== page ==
Our thanks go to our funding partners on these projects, including Community Enterprise Foundation, Alfred Felton Bequest and ANZ Charitable Trustees.

The guides have already been used in Victoria, Queensland and Western Australia, and we are excited that our colleagues in New Zealand have also started using the Communicating in Recovery guide. Both resources were part of an offer of support to our colleagues in Norway, and to recovery workers in Canada following their recent fires in Slave Lake.

In the Field

Life on Ambrym Island

Donal O'Suilleabhain is a water and sanitation aid worker. He tells us about working on a project designed to deliver clean water year-round to communities on Ambrym Island in Vanuatu.

Ambrym is one of the less visited islands in Vanuatu, although the twin volcanic peaks at its centre attract the more adventurous and energetic tourists.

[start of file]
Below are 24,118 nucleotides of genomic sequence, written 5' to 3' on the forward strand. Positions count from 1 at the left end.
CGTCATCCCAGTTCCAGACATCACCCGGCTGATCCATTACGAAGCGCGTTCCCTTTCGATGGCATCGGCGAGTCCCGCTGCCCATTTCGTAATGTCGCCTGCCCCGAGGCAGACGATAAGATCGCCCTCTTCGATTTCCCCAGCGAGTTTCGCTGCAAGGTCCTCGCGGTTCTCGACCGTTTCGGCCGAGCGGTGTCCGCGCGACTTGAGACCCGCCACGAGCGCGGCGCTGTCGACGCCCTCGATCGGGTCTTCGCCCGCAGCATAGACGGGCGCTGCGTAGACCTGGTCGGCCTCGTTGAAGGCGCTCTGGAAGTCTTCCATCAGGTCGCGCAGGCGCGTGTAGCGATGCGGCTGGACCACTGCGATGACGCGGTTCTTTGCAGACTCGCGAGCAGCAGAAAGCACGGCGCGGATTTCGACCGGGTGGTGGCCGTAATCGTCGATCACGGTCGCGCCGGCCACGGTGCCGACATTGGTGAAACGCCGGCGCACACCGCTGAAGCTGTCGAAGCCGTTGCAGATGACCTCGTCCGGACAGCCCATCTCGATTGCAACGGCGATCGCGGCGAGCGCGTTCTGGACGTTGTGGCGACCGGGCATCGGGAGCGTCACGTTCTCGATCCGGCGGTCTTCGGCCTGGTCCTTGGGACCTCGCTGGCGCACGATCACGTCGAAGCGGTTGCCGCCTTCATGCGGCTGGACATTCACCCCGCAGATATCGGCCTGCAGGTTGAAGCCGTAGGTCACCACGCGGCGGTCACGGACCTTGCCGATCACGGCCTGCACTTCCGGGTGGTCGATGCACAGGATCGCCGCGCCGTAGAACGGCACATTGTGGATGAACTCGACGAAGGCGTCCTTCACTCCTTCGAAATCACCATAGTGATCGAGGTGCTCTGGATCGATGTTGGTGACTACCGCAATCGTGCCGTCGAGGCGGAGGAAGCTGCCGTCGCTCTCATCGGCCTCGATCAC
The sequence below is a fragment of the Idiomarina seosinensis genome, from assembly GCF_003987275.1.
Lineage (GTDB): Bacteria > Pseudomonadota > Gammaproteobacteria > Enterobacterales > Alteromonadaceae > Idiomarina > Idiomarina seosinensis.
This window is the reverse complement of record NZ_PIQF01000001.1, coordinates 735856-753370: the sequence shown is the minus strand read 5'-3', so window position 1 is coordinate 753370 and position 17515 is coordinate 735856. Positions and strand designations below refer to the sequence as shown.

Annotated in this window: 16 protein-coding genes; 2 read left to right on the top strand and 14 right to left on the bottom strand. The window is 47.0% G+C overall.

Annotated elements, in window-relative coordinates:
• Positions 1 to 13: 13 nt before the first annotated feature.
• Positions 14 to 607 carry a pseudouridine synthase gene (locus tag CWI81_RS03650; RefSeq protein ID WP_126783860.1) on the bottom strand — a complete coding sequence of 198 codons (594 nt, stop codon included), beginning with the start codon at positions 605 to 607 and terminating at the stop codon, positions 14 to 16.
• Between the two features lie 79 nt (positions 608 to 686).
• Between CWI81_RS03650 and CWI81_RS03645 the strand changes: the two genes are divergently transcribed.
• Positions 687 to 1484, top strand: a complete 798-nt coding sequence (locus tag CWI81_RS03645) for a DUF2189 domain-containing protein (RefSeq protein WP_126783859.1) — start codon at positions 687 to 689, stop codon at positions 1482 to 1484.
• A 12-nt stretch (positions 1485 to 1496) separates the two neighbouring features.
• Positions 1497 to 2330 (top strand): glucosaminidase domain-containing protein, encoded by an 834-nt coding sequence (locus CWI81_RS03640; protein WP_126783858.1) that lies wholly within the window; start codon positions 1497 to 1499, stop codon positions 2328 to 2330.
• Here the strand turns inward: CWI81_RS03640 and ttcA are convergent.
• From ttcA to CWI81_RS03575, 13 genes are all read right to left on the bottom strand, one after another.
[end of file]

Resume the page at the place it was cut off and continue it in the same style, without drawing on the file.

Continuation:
I spent four months on the island, working on a water and sanitation project in the west, where rainfall is lower due to the effects of the volcanic plume. Here, most people rely on rainwater collection for their supplies. During the dry season water levels in their tanks become very low and they use saline water for their cooking and washing needs, and coconut milk for drinking.

Life on Ambrym was pretty basic compared to my previous experiences. There is no electricity and no running water. At night, the roosters and dogs compete to see who can make the most noise and the rats run races in the thatch roof. However these minor inconveniences are easy to cope with and it was a pleasure to work in an environment where there are no AK-47s and locking your door is unnecessary.

The objectives of this current project are to drill 12 boreholes and install hand pumps, construct 150 VIP latrines, establish water and sanitation committees in each village and repair rainwater collection systems in six schools. The total number of beneficiaries is estimated at 650 people.

The project has had its frustrations, particularly the government drilling rig that was always arriving next week, but progress has been made and it is so satisfying to see the new latrines popping up all over the communities.